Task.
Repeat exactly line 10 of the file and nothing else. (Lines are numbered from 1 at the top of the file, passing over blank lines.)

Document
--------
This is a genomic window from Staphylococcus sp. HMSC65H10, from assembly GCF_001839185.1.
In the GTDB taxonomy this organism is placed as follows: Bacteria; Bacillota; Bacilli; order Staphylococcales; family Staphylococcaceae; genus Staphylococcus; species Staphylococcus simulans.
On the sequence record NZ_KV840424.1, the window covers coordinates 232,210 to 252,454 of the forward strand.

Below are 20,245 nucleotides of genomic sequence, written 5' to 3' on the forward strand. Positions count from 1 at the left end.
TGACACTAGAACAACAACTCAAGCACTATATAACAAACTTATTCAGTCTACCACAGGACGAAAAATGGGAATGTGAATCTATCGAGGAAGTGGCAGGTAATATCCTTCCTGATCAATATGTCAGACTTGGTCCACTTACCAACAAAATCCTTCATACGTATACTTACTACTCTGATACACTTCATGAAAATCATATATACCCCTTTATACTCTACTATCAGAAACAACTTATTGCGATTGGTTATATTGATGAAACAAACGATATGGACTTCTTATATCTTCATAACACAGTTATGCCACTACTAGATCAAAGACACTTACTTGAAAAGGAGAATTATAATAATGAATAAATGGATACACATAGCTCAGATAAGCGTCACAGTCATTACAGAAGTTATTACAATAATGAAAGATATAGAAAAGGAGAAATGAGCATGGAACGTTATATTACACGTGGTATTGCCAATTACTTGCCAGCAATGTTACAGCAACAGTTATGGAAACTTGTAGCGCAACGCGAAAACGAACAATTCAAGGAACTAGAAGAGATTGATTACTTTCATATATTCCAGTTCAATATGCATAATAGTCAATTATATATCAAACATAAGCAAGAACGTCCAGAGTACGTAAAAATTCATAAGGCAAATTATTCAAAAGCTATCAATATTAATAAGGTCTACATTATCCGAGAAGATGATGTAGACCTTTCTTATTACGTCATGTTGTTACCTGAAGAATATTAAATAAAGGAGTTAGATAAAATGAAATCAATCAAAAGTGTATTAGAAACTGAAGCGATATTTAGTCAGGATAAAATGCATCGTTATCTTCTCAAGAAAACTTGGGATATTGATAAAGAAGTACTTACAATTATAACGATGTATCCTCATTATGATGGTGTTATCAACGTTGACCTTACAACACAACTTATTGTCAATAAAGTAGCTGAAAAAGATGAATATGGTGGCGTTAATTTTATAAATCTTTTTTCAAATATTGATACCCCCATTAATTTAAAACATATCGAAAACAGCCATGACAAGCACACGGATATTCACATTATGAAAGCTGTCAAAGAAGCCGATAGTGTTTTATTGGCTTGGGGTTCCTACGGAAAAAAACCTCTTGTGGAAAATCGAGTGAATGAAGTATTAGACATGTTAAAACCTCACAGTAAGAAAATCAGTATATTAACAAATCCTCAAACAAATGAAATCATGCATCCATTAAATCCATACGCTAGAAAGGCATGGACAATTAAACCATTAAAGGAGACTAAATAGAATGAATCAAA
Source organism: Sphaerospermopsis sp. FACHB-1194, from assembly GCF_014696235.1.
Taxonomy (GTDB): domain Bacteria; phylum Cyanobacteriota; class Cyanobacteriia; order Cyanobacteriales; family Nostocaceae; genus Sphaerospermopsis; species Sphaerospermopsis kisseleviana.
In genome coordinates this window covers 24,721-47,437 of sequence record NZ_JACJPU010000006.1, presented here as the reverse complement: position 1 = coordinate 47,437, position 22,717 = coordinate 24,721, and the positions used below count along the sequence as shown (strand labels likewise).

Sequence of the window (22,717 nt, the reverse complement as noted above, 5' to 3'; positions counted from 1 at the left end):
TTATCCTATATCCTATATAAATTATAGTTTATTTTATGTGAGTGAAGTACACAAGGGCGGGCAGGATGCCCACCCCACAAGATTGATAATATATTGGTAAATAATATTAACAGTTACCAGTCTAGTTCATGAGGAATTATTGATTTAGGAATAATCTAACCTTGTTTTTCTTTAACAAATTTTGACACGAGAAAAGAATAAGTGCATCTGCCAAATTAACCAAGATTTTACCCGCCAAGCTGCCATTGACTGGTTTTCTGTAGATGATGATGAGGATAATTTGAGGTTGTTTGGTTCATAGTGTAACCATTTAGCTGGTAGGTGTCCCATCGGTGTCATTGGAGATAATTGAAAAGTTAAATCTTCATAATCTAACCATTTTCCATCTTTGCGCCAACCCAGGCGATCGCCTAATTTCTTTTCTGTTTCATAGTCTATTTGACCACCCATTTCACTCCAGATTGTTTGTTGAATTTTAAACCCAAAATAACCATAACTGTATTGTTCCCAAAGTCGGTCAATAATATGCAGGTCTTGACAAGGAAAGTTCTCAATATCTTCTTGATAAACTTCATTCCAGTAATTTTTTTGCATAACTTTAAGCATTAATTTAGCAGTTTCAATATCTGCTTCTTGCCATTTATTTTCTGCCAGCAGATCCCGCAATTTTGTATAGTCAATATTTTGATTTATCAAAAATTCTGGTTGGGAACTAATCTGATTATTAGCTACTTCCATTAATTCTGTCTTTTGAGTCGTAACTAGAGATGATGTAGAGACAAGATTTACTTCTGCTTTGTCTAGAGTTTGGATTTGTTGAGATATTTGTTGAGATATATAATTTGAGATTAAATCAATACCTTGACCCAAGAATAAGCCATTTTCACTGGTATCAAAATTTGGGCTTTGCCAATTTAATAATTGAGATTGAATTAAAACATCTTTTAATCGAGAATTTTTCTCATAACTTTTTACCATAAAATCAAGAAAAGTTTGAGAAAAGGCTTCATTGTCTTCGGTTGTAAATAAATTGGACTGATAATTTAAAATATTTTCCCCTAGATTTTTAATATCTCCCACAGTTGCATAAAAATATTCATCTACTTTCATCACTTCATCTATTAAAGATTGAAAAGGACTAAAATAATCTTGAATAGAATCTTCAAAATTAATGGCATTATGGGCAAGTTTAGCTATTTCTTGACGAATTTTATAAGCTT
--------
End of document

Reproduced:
TTATCCTATATCCTATATAAATTATAGTTTATTTTATGTGAGTGAAGTACACAAGGGCGGGCAGGATGCCCACCCCACAAGATTGATAATATATTGGTAAATAATATTAACAGTTACCAGTCTAGTTCATGAGGAATTATTGATTTAGGAATAATCTAACCTTGTTTTTCTTTAACAAATTTTGACACGAGAAAAGAATAAGTGCATCTGCCAAATTAACCAAGATTTTACCCGCCAAGCTGCCATTGACTGGTTTTCTGTAGATGATGATGAGGATAATTTGAGGTTGTTTGGTTCATAGTGTAACCATTTAGCTGGTAGGTGTCCCATCGGTGTCATTGGAGATAATTGAAAAGTTAAATCTTCATAATCTAACCATTTTCCATCTTTGCGCCAACCCAGGCGATCGCCTAATTTCTTTTCTGTTTCATAGTCTATTTGACCACCCATTTCACTCCAGATTGTTTGTTGAATTTTAAACCCAAAATAACCATAACTGTATTGTTCCCAAAGTCGGTCAATAATATGCAGGTCTTGACAAGGAAAGTTCTCAATATCTTCTTGATAAACTTCATTCCAGTAATTTTTTTGCATAACTTTAAGCATTAATTTAGCAGTTTCAATATCTGCTTCTTGCCATTTATTTTCTGCCAGCAGATCCCGCAATTTTGTATAGTCAATATTTTGATTTATCAAAAATTCTGGTTGGGAACTAATCTGATTATTAGCTACTTCCATTAATTCTGTCTTTTGAGTCGTAACTAGAGATGATGTAGAGACAAGATTTACTTCTGCTTTGTCTAGAGTTTGGATTTGTTGAGATATTTGTTGAGATATATAATTTGAGATTAAATCAATACCTTGACCCAAGAATAAGCCATTTTCACTGGTATCAAAATTTGGGCTTTGCCAATTTAATAATTGAGATTGAATTAAAACATCTTTTAATCGAGAATTTTTCTCATAACTTTTTACCATAAAATCAAGAAAAGTTTGAGAAAAGGCTTCATTGTCTTCGGTTGTAAATAAATTGGACTGATAATTTAAAATATTTTCCCCTAGATTTTTAATATCTCCCACAGTTGCATAAAAATATTCATCTACTTTCATCACTTCATCTATTAAAGATTGAAAAGGACTAAAATAATCTTGAATAGAATCTTCAAAATTAATGGCATTATGGGCAAGTTTAGCTATTTCTTGACGAATTTTATAAGCTT